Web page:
Nanni Moretti returns to Cannes with an adaptation of an Israeli novel transposed to an affluent Rome suburb
Dir Nanni Moretti. Italy/France. 2021. 119 mins
It’s easy to grasp the cinematic potential of Israeli writer Eshkol Nevo’s 2015 trio of interlinked novellas, translated into English as Three Floors Up, centred around three families who live on different floors of the same Tel Aviv condominium. It’s full of unreliable narrators, games of truth and lies, and contains a critique of coercive forces in Israeli society and religion. How strange, then, that Italian director Nanni Moretti should decide, in transposing the material to a suburb of his own city, Rome, to turn it into a straight-up middle-class melodrama.
Conventional, old-school staging
Three Floors is not a bad melodrama per se, but has none of the needle-sharp emotional intensity of The Son’s Room (2001). Neither, with one small exception, does it reprise the fascinating games that the director played with memories, moods and states of consciousness in his last film and previous Cannes competition contender, Mia Madre (2016). It feels rather like one of those worthy dramas that were turned out by less celebrated Italian directors in the 1980s and 1990s – even in its old-fashioned attitudes and sexual politics. Still, the film is currently selling steadily and could possibly be well-timed, as older, lockdown-weary audiences look for the reassurance of a familiar, well-made, drama that pushes reliable emotional buttons. And Moretti being Moretti, it will certainly be seen by plenty of people at home in Italy and in Nanni-loving France. Some may decide, though, that it’s a bit too close to a decent TV drama to light up theatrical screens.
The film follows three sets of characters over three timescales, each set five years apart, the last of which is a maskless, pre-pandemic ‘today’. All live on different floors in an elegant Roman apartment block – one of those bourgeois condos with pretensions of grandeur that sprouted like mushrooms in the city’s leafy suburbs in the three decades after Rome became the capital of Italy in 1871. From its gate, at the start of the film, emerges Monica (Alba Rohrwacher), a fragile young mother heading to hospital alone to give birth, as building contractor husband Giorgio (Adriano Giannini) is once again away for work. She witnesses an accident caused by drunk-driver Andrea (Alessandro Sperduti), a directionless young man whose father – dour magistrate Giorgio, played by the director – sees him as a disappointment and a failure. That’s not a view shared by Giorgio’s wife Dora (Margherita Buy), who prioritises motherly affection over censure, but lives in her husband’s controlling shadow.
Andrea’s car ends up half inside the ground-floor office of Lucio (Riccardo Scamaracio), who lives upstairs with his anxious wife Sara (Elena Lietti) and young daughter Francesca. Thus does one set of tyre tracks introduce three stories that will unfurl into Andrea’s estrangement from his family, the lonely Monica’s struggle with motherhood and her own sanity, and Lucio’s dark suspicions about what happened on the night an elderly neighbour with memory issues got lost in the park with Francesca.
This is no melodrama in the flamboyant Almodovar style. It’s more in the school of Douglas Sirk: Moretti’s focus is squarely on characters and story, and fortuitous coincidence plays little part. But it’s precisely the sobriety of Moretti’s conventional, old-school staging of the three stories (you can almost imagine the catering truck parked just out of sight in each shot) that highlights the “so what?” factor in strands that have little resonance outside their own dramatic arcs. The most engaging and least contrived of the three (partly due to an affecting performance by Rohrwacher) is Monica’s story – the only one to approach Mia Madre’s games with narrative subjectivity, as it dips in and out of the distressed young mother’s point of view. However, on the few occasions when Three Floors attempts anything like social commentary – for example, in its staging of a racist riot outside a clothes bank – the effect is close to risible, while its handling of Lucio’s relationship with an underage girl is unreconstructed in the sympathy with which white male privilege is given a free pass (she was very flirty, after all).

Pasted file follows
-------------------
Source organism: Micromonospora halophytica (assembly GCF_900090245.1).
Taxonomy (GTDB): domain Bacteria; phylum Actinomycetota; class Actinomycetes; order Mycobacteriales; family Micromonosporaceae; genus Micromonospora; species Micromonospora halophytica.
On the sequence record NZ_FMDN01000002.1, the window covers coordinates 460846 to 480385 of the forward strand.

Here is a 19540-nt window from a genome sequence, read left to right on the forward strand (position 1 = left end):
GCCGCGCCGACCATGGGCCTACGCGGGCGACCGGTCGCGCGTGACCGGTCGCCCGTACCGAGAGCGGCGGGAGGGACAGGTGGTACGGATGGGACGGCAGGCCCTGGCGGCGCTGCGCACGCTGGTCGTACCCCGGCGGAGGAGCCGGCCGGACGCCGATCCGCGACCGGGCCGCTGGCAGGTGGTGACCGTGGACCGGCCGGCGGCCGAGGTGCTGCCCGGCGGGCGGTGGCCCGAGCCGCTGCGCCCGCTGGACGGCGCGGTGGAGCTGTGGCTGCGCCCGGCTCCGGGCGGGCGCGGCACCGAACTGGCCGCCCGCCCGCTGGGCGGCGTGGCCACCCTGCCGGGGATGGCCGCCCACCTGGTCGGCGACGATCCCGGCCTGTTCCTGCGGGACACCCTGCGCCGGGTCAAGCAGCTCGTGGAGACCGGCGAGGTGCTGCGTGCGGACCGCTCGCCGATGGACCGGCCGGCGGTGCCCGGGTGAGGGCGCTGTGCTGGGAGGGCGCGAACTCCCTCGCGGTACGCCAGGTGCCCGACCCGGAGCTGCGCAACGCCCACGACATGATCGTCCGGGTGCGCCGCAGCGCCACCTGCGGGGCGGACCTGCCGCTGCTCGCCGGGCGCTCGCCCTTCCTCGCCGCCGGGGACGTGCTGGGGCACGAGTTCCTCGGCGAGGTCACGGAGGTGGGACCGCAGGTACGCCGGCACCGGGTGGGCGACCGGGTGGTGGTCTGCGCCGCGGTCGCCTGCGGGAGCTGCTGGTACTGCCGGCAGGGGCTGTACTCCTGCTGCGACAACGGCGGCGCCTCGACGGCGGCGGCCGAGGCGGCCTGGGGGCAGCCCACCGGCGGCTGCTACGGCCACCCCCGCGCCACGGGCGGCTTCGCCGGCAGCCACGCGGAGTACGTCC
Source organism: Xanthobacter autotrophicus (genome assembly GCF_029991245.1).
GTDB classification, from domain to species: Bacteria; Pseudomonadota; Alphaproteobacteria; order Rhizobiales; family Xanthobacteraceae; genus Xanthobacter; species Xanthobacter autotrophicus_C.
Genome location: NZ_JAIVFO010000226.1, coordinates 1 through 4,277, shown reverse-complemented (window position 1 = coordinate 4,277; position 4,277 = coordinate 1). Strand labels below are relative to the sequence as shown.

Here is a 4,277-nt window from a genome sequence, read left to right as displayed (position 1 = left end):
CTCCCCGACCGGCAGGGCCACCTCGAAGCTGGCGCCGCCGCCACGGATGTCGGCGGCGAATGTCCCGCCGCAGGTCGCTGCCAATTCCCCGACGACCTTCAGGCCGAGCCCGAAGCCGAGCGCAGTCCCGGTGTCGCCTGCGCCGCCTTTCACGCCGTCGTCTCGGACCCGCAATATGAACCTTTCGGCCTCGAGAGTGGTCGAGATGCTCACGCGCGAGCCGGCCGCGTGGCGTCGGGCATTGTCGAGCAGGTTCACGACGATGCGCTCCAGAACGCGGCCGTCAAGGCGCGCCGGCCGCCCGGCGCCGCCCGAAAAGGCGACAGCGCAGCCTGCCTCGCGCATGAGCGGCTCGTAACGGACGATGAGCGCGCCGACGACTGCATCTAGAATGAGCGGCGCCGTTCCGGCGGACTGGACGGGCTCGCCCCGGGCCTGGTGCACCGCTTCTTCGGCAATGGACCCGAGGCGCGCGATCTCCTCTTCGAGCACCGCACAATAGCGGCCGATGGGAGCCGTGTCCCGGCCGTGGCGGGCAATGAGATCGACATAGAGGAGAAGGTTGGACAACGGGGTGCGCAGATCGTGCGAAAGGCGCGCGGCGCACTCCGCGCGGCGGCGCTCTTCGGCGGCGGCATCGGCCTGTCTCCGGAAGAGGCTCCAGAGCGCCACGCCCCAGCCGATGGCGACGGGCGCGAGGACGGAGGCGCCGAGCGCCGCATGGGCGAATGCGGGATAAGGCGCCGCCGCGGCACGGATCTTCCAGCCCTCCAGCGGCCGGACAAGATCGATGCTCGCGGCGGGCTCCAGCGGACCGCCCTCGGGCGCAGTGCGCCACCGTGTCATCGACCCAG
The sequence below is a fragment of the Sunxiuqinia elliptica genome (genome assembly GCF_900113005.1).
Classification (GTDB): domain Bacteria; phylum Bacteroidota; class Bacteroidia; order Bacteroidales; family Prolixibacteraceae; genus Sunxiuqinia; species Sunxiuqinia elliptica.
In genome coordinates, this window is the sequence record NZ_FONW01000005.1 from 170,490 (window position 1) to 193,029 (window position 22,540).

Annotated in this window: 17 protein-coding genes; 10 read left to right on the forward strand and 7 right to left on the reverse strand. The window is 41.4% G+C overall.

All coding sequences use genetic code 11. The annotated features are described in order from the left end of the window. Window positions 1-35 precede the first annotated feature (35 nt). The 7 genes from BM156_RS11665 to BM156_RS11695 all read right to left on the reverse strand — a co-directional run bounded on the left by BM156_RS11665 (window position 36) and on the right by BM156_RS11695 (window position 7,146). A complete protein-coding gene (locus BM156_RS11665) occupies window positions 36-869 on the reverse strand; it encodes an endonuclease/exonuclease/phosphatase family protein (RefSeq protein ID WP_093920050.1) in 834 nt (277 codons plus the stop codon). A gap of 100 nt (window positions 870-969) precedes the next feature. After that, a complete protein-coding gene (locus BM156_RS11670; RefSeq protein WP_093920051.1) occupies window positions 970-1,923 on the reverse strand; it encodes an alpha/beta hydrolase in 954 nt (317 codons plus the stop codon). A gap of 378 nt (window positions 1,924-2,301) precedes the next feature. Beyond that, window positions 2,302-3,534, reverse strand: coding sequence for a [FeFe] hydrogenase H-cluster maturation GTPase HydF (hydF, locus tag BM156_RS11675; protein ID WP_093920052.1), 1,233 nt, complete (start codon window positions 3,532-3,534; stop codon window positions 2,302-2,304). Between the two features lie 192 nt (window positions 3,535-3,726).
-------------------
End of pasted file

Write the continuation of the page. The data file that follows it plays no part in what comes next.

Yet for all this, there are still pleasures to be had from the craft on show in Three Floors. The fine production design neatly suggests that these apartments both reflect their owners’ tastes and act to hold them back from change. And then there’s Franco Piersanti’s evocative soundtrack, played by a small classical ensemble in which a breathy clarinet and melancholy accordion dominate. It’s used not so much to give muscle to emotional moments as to push them into a more timeless sphere, to evoke the human comedy behind these generational tragedies.
Production companies: Sacher Film, Fandango
International sales: The Match Factory, email@example.com
Producers: Nanni Moretti, Domenico Procacci
Screenplay: Nanni Moretti, Federica Pontremoli, Vania Santilla, from the novel Three Floors Up by Eshkol Nevo
Production design: Paola Bizzarri
Editing: Clelio Benevento
Cinematography: Michele D’Attanasio
Music: Franco Piersanti
Main cast: Margherita Buy, Nanni Moretti, Alessandro Sperduti, Riccardo Scamarcio, Elena Lietti, Alba Rohrwacher, Adriano Giannini, Denise Tantucci, Anna Bonaiuto, Paolo Graziosi, Stefano Dionisi, Tommaso Ragno